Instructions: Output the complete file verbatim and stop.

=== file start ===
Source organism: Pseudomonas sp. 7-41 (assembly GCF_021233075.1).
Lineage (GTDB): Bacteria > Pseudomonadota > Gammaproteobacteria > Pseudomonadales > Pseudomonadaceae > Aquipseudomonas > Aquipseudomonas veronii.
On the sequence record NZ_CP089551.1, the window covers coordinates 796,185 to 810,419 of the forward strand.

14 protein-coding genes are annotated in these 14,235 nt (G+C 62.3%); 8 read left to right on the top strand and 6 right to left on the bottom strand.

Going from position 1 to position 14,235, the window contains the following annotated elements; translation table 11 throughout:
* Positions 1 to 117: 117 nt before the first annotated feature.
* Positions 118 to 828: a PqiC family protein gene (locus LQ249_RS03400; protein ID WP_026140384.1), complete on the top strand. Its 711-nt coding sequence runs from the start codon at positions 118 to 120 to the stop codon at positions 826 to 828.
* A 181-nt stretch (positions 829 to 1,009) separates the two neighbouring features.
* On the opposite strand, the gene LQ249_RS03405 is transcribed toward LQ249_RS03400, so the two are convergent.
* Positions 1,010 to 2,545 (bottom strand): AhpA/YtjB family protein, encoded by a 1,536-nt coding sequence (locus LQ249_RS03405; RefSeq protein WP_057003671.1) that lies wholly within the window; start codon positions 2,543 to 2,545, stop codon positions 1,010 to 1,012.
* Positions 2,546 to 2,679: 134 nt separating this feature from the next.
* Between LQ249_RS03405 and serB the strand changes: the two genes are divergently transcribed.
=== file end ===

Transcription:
Source organism: Pseudomonas sp. 7-41 (assembly GCF_021233075.1).
Lineage (GTDB): Bacteria > Pseudomonadota > Gammaproteobacteria > Pseudomonadales > Pseudomonadaceae > Aquipseudomonas > Aquipseudomonas veronii.
On the sequence record NZ_CP089551.1, the window covers coordinates 796,185 to 810,419 of the forward strand.

14 protein-coding genes are annotated in these 14,235 nt (G+C 62.3%); 8 read left to right on the top strand and 6 right to left on the bottom strand.

Going from position 1 to position 14,235, the window contains the following annotated elements; translation table 11 throughout:
* Positions 1 to 117: 117 nt before the first annotated feature.
* Positions 118 to 828: a PqiC family protein gene (locus LQ249_RS03400; protein ID WP_026140384.1), complete on the top strand. Its 711-nt coding sequence runs from the start codon at positions 118 to 120 to the stop codon at positions 826 to 828.
* A 181-nt stretch (positions 829 to 1,009) separates the two neighbouring features.
* On the opposite strand, the gene LQ249_RS03405 is transcribed toward LQ249_RS03400, so the two are convergent.
* Positions 1,010 to 2,545 (bottom strand): AhpA/YtjB family protein, encoded by a 1,536-nt coding sequence (locus LQ249_RS03405; RefSeq protein WP_057003671.1) that lies wholly within the window; start codon positions 2,543 to 2,545, stop codon positions 1,010 to 1,012.
* Positions 2,546 to 2,679: 134 nt separating this feature from the next.
* Between LQ249_RS03405 and serB the strand changes: the two genes are divergently transcribed.